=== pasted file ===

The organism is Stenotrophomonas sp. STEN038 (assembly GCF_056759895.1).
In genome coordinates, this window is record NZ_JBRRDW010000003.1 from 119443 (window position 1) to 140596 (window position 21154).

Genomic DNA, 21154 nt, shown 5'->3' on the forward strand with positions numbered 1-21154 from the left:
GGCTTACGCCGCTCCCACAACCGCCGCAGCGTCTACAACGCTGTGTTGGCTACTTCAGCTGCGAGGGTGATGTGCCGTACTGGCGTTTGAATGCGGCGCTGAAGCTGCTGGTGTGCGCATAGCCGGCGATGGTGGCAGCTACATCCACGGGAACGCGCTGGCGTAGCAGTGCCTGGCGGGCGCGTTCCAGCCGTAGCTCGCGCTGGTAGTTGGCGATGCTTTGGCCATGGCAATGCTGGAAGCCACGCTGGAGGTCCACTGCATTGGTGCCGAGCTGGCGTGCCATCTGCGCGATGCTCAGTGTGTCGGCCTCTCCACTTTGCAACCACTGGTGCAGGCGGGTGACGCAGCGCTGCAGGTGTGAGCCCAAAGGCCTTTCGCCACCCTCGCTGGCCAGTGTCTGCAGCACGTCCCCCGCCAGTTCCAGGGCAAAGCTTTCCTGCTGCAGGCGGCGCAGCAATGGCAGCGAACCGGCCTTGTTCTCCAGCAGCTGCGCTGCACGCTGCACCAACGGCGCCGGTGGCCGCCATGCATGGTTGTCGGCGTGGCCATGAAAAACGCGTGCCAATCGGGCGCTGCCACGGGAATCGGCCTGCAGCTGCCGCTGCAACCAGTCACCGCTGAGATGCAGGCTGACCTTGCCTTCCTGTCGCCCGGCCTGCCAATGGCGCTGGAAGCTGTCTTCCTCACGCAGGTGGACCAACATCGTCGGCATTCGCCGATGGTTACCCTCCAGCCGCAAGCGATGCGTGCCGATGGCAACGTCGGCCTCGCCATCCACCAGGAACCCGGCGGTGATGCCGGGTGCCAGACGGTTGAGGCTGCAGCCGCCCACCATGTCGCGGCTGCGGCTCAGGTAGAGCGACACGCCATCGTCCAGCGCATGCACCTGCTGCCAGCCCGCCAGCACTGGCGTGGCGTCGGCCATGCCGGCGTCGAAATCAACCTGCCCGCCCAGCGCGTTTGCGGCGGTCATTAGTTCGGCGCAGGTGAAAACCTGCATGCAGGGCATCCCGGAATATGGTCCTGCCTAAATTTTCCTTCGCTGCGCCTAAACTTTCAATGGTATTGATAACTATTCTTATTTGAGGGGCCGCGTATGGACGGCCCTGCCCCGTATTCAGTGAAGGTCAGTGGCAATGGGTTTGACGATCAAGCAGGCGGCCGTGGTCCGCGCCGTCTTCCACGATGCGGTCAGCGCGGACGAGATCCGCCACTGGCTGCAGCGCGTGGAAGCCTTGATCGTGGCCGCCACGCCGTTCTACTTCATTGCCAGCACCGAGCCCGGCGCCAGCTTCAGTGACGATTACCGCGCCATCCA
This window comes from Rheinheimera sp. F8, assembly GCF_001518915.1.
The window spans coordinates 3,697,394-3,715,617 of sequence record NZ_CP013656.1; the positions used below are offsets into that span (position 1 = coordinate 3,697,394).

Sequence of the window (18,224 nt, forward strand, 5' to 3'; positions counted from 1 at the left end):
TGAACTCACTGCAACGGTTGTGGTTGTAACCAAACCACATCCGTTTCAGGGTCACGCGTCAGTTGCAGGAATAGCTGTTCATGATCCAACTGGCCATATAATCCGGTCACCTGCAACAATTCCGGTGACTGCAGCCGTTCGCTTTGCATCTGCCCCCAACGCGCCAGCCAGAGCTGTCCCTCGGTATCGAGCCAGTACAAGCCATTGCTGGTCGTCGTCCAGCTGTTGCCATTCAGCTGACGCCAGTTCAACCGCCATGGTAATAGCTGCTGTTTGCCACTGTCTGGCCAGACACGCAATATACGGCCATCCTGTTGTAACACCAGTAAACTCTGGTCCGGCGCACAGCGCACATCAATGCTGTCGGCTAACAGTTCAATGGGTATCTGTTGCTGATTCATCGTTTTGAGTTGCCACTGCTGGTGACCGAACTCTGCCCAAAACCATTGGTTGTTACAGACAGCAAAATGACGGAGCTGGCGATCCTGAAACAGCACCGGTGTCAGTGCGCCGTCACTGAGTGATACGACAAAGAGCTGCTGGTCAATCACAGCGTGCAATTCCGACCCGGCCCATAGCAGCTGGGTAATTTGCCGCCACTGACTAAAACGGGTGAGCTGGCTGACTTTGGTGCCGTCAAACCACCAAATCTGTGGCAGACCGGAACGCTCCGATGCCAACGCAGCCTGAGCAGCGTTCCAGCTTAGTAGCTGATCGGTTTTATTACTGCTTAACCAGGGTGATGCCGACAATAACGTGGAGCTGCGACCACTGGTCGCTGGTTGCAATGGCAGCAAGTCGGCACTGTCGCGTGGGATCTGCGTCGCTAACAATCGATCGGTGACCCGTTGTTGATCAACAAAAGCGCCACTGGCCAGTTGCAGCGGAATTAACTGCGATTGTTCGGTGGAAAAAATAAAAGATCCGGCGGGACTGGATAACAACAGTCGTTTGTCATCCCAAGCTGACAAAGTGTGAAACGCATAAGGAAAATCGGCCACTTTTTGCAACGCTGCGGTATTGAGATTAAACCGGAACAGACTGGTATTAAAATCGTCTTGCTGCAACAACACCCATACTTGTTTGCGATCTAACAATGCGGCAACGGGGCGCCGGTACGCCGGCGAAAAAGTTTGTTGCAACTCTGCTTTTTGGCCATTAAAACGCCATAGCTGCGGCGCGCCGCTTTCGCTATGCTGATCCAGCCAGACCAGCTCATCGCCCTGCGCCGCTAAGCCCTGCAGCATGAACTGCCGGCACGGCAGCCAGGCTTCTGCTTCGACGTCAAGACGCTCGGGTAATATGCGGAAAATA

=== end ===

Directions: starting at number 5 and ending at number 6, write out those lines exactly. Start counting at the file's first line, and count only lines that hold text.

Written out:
This window comes from Rheinheimera sp. F8, assembly GCF_001518915.1.
The window spans coordinates 3,697,394-3,715,617 of sequence record NZ_CP013656.1; the positions used below are offsets into that span (position 1 = coordinate 3,697,394).